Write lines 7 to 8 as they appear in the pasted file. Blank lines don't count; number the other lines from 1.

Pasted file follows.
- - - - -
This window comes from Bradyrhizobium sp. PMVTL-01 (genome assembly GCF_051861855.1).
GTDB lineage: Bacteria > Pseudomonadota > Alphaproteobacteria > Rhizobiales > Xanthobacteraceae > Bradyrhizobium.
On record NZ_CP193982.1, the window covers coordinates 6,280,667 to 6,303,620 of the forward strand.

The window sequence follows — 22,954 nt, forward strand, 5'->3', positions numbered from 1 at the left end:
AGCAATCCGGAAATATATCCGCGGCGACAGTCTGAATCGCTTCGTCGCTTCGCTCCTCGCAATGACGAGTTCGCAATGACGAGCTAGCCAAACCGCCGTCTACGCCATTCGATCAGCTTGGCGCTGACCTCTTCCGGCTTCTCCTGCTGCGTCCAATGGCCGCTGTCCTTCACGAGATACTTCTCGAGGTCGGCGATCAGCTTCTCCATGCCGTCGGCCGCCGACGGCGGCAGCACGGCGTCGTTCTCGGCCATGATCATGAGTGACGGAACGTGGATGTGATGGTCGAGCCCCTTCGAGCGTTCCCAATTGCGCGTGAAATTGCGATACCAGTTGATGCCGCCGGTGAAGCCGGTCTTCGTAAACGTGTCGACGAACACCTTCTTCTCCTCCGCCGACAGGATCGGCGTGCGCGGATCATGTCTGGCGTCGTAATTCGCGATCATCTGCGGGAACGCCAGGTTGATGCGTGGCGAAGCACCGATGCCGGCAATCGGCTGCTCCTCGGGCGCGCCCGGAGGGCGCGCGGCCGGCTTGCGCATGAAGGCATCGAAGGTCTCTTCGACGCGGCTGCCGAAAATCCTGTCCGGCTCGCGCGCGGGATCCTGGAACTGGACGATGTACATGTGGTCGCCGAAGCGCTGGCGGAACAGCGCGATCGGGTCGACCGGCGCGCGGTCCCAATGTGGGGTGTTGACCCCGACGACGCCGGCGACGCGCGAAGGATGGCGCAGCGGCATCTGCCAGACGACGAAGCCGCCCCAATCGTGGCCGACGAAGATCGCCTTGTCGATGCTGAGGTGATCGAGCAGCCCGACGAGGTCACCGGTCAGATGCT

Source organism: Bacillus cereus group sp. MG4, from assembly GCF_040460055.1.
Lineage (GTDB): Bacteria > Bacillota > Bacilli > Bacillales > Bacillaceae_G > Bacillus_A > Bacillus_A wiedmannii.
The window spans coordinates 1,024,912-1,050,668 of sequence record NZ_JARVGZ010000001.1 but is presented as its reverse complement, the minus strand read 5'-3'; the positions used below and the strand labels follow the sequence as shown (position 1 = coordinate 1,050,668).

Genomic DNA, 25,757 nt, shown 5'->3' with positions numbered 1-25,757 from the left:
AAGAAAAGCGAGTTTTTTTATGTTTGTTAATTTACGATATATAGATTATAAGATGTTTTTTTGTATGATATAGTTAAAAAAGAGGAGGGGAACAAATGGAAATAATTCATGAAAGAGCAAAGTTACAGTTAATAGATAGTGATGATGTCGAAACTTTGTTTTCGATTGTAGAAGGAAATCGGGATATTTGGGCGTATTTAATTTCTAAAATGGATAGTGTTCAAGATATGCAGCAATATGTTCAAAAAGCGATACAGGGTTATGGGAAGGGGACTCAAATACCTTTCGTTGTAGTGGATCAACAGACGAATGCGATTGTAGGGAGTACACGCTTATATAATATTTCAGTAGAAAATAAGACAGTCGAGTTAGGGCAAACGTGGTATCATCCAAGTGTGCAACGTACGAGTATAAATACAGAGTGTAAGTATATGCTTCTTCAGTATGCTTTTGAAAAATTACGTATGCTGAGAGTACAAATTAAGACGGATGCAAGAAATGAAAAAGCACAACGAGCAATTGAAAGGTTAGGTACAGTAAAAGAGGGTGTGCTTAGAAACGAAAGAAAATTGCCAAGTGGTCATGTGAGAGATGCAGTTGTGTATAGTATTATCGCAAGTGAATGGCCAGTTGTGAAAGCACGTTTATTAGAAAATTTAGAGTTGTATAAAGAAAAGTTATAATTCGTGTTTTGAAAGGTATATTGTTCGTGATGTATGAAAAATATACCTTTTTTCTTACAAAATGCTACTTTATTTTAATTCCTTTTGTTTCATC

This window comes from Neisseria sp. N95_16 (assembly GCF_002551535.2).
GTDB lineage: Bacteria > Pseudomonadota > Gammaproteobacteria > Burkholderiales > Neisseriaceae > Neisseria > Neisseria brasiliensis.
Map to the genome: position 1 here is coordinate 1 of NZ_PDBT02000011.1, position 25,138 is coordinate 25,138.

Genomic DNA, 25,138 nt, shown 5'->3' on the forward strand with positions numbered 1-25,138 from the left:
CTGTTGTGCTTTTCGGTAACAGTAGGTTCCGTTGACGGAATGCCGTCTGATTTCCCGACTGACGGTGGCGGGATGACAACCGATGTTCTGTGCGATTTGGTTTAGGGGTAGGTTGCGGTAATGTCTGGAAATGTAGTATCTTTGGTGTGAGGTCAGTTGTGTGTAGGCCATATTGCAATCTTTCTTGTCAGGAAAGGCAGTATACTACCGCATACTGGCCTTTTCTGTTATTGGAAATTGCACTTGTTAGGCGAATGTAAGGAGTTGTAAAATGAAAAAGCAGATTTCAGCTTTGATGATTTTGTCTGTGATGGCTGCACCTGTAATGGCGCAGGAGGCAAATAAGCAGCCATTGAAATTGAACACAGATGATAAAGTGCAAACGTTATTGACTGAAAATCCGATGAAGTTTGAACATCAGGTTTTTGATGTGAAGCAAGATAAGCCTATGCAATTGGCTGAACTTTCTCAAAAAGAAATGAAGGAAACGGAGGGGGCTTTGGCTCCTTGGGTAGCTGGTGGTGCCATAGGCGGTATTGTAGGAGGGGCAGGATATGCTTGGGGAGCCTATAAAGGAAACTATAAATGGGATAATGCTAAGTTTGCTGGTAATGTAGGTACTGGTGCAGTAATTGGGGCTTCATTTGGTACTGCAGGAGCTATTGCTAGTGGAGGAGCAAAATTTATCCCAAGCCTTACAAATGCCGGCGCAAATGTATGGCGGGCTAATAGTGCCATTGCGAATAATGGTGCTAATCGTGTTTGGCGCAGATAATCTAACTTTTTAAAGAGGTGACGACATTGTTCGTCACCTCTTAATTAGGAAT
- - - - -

Lineage (GTDB): Bacteria > Bacillota > Bacilli > Bacillales > Bacillaceae_G > Bacillus_A > Bacillus_A wiedmannii.
The window spans coordinates 1,024,912-1,050,668 of sequence record NZ_JARVGZ010000001.1 but is presented as its reverse complement, the minus strand read 5'-3'; the positions used below and the strand labels follow the sequence as shown (position 1 = coordinate 1,050,668).